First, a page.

• Colombia’s Ecopetrol SA can activate some fields if oil rises to $45 and above, Chief Executive Officer Juan Carlos Echeverry said in Bogota.
  • Nigeria will nominate Mohammed Barkindo, former group managing director of state-owned Nigerian National Petroleum Corp., for the position of OPEC secretary-general, according to two people familiar with the matter.
  • China, which is poised to overtake the U.S. as world’s biggest crude oil importer, will see its domestic production slip this year from a record, the National Energy Administration said on Friday.

Bloomberg

CEO/Founder Investors King Ltd, a foreign exchange research analyst, contributing author on New York-based Talk Markets and Investing.com, with over a decade experience in the global financial markets.

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Crude Oil

Brent Crude Oil Extends Gain to $86.66 a Barrel Amid Tight Supply

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Brent crude oil - Investors King

Tight global oil supply pushed Brent crude oil, against which Nigeria oil is priced, to a multi-year high of $86.66 per barrel on Monday at 3:30 pm Nigerian time.

Oil price was lifted by rising fuel demand in the United States and tight global supply as economies recover from pandemic-induced slumps.

The global energy supply crunch continues to show its teeth, as oil prices extend their upward march this week, a result of traders pricing in the ongoing rise in fuel demand – which amid limited supply response is depleting global stockpiles,” said Louise Dickson, senior oil markets analyst at Rystad Energy.

Goldman Sachs on the other hand is predicting a further increase in Brent crude oil to $90 a barrel, citing a strong rebound in global oil demand due to switching from gas to oil. This the bank estimated may contribute about 1 million barrels per day to global oil demand.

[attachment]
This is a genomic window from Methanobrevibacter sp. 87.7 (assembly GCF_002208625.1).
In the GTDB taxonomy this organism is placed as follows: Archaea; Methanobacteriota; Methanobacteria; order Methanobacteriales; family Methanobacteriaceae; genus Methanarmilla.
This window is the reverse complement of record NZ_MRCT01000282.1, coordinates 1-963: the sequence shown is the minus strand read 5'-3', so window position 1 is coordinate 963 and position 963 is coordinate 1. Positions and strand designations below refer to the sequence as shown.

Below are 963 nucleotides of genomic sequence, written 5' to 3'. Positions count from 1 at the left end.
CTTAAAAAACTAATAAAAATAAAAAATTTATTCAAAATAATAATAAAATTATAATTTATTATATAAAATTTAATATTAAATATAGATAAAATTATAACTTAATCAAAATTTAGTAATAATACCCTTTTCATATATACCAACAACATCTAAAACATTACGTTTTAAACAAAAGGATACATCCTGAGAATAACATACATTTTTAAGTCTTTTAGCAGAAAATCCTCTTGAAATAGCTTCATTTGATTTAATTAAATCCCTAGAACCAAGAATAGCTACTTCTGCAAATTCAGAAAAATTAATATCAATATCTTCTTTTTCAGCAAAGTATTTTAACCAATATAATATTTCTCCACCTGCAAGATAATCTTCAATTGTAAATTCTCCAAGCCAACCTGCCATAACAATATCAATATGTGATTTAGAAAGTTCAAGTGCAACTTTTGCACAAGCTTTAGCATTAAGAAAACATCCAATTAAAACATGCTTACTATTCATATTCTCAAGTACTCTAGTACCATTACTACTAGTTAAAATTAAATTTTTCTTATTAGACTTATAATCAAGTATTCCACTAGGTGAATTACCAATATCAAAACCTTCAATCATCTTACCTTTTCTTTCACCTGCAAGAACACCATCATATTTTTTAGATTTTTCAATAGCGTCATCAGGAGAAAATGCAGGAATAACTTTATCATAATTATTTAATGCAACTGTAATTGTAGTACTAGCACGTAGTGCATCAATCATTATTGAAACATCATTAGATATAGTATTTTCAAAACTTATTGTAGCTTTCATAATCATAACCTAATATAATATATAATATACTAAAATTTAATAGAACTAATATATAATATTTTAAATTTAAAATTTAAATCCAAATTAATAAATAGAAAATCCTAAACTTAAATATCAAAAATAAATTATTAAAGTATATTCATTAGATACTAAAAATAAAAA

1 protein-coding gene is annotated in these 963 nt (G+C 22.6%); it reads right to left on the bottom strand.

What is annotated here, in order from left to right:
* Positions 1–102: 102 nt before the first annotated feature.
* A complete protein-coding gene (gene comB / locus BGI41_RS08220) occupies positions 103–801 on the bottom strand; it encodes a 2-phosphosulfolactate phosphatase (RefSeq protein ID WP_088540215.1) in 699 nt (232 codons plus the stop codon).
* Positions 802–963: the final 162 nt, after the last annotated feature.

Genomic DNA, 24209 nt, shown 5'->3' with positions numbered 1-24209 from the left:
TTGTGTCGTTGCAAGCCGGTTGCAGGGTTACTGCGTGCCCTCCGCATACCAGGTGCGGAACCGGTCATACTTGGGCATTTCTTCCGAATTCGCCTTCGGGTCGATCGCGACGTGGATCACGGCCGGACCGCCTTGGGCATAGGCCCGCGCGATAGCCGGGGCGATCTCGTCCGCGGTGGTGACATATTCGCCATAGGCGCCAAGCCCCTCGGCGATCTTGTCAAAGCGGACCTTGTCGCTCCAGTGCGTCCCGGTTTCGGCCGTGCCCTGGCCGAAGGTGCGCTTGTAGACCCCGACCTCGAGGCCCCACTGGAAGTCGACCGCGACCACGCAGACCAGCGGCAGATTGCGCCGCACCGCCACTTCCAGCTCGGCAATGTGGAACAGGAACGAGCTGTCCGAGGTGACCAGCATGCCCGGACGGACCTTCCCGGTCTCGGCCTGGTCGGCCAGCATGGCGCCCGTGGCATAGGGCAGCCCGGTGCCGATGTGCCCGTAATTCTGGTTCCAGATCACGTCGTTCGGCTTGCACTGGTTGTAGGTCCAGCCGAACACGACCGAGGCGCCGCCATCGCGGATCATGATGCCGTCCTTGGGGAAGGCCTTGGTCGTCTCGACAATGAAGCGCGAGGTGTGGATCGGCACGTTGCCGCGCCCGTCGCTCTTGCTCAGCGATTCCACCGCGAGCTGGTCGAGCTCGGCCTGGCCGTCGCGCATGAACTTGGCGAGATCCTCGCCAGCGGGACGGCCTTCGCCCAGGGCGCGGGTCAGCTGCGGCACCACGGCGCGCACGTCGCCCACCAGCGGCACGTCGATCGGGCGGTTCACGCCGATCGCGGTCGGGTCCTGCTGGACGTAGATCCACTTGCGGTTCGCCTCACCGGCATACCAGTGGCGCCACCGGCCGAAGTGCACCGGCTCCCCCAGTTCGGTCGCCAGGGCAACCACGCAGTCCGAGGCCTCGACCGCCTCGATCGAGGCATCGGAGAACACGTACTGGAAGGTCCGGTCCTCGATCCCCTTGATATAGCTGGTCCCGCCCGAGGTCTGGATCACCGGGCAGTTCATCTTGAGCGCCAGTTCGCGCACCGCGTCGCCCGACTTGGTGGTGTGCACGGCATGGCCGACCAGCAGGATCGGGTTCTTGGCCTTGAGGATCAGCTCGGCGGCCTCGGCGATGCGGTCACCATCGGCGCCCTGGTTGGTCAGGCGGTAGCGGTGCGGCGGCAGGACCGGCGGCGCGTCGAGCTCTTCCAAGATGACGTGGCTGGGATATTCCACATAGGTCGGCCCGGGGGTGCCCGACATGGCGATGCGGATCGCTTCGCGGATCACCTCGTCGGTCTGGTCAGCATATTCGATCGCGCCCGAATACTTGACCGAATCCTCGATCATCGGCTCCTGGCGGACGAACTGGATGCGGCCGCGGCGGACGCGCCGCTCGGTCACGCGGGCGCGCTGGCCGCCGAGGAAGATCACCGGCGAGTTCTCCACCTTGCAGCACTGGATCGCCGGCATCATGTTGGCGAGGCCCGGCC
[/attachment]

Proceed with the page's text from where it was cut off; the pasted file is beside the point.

The investment bank said it expects oil demand to reach around 100 million barrels per day as consumption in Asia increases after the devastating effect of COVID-19.

While not our base-case, such persistence would pose upside risk to our $90/bbl year-end Brent price forecast,” Goldman said in a research note dated Oct. 24.

Earlier this month, the Organization of the Petroleum Exporting Countries, Russia and their allies, known as OPEC+ agreed to continue increasing oil supply by 400,000 bpd a month until April 2022 despite calls for an increase in global oil supplies.

The decision bolstered the price of Brent crude oil above $84 per barrel and expected to push the price even further to $90 a barrel. Low global oil supply amid rising demand for crude oil will continue to support oil prices in the near term.

Despite the recent power cuts and impacts to industrial activity in China, oil demand is likely instead supported by switching to diesel powered generators and diesel engines in LNG trucks, as well as by a ramp up in coal production,” Goldman Sachs stated.

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Energy

U.S. and Ghana Inaugurate New $64.7 Million Energy Infrastructure Investment at Pokuase

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electricity

U.S. Ambassador to Ghana Stephanie Sullivan joined the President of Ghana H.E. Nana Akufo-Addo and other Ghana government officials to formally inaugurate the Pokuase Bulk Supply Point (BSP) in Accra today.  The U.S. Millennium Challenge Corporation (MCC) funded the $64.7 million (GH₵ 391.9 million) electrical infrastructure project under the Ghana Power Compact.